Your company culture and values must mesh with those of your workers. Once you have feedback, are you incorporating it into your policies and procedures? Is management upholding these values? Trust is essential if you want your employees to feel appreciated and recognised. 

Culture of Well-being

Salary is not the only criteria for employee attraction and retention. The future of work is understanding what your employees want and what well-being means to them. Work-life balance and flexible work have taken centre stage.  

Remote work took the world by storm during the pandemic. It has become much more commonplace in ways that were never imaginable and have transformed work culture for the foreseeable future. People have shown that they can be productive and efficient from home or with a flexible work schedule. Employees want to work on their terms, with more control over their personal time. They want to devote more time to their family, friends, and leisure activities. Having this flexibility contributes to their overall happiness and their happiness at work.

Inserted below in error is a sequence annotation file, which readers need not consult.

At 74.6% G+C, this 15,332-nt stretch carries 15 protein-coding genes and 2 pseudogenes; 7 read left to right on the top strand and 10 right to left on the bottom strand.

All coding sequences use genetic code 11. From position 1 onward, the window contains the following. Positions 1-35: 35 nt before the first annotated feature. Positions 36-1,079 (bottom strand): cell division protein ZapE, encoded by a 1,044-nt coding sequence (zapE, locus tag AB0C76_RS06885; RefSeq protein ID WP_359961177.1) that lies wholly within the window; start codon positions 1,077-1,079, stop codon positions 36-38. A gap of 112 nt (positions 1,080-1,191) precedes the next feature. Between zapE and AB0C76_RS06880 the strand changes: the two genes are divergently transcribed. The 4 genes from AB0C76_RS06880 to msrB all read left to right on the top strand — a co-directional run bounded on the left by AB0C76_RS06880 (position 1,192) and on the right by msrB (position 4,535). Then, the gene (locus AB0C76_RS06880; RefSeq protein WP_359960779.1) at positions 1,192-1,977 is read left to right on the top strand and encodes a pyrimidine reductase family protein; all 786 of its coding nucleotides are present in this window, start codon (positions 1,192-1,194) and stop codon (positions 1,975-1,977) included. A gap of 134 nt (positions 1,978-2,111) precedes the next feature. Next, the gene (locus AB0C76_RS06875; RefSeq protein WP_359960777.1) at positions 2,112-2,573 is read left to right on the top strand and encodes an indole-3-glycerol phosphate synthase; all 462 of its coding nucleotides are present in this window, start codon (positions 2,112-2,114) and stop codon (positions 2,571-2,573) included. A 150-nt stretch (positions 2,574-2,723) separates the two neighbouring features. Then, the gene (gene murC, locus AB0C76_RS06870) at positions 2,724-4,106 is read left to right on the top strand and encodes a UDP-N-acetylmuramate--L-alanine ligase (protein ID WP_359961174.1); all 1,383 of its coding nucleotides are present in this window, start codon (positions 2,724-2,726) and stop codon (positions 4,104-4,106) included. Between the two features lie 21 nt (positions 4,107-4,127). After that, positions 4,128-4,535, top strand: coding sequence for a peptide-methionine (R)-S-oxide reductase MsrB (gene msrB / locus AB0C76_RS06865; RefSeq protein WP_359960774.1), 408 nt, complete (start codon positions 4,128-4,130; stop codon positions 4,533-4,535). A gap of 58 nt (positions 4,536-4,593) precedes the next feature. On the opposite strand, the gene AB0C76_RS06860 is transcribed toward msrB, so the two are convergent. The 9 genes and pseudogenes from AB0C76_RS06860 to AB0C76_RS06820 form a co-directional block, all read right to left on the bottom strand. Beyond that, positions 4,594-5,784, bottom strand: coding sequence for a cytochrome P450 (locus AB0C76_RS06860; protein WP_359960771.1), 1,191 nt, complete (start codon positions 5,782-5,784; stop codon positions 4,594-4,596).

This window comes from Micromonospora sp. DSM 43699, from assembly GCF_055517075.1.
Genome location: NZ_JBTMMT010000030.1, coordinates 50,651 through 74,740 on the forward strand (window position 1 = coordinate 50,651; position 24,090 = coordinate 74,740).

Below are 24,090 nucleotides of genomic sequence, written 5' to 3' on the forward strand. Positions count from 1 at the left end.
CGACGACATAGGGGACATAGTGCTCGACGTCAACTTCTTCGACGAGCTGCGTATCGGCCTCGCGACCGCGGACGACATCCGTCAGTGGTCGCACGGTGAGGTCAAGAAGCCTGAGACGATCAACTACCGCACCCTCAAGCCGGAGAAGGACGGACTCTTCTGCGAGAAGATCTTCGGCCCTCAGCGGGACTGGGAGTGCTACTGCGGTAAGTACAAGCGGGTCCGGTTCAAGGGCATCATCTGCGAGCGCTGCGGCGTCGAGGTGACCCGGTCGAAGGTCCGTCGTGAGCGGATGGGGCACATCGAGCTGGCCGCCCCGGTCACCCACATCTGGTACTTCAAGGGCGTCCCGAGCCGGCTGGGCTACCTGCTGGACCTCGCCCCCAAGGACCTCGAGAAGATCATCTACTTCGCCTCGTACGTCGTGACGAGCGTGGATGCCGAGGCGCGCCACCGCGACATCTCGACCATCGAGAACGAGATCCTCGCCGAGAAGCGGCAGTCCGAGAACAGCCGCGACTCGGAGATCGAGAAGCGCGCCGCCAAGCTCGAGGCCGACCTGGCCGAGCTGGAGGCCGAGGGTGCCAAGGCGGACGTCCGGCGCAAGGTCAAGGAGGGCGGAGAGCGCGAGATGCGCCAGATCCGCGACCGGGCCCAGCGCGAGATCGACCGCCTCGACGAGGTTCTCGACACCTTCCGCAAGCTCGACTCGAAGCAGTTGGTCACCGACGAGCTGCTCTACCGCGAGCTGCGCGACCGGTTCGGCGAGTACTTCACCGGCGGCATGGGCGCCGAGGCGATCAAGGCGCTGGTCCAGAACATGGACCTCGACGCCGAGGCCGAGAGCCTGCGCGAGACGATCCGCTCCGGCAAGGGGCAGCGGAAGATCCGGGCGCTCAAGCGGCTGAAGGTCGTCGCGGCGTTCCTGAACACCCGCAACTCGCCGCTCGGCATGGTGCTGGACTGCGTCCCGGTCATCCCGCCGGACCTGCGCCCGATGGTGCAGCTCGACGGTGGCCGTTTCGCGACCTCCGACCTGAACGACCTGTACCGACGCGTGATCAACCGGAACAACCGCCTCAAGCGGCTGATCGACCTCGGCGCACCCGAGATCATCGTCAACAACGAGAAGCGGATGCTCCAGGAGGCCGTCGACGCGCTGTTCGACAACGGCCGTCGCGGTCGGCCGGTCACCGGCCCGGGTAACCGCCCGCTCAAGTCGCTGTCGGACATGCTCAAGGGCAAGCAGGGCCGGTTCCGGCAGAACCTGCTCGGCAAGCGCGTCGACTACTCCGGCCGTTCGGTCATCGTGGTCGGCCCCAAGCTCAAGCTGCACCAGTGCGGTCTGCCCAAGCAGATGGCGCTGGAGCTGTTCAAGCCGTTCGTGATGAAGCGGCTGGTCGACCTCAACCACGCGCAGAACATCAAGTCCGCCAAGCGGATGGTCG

The Future of Work

Ultimately, companies that want to hire great talent and retain and engage their employees will foster a positive work environment with less turnover. Establishing opportunities for workers to work on their terms, provide a safe feedback culture that creates change, contribute in a meaningful way, and learn and grow with the company are the basics in a thriving organisation.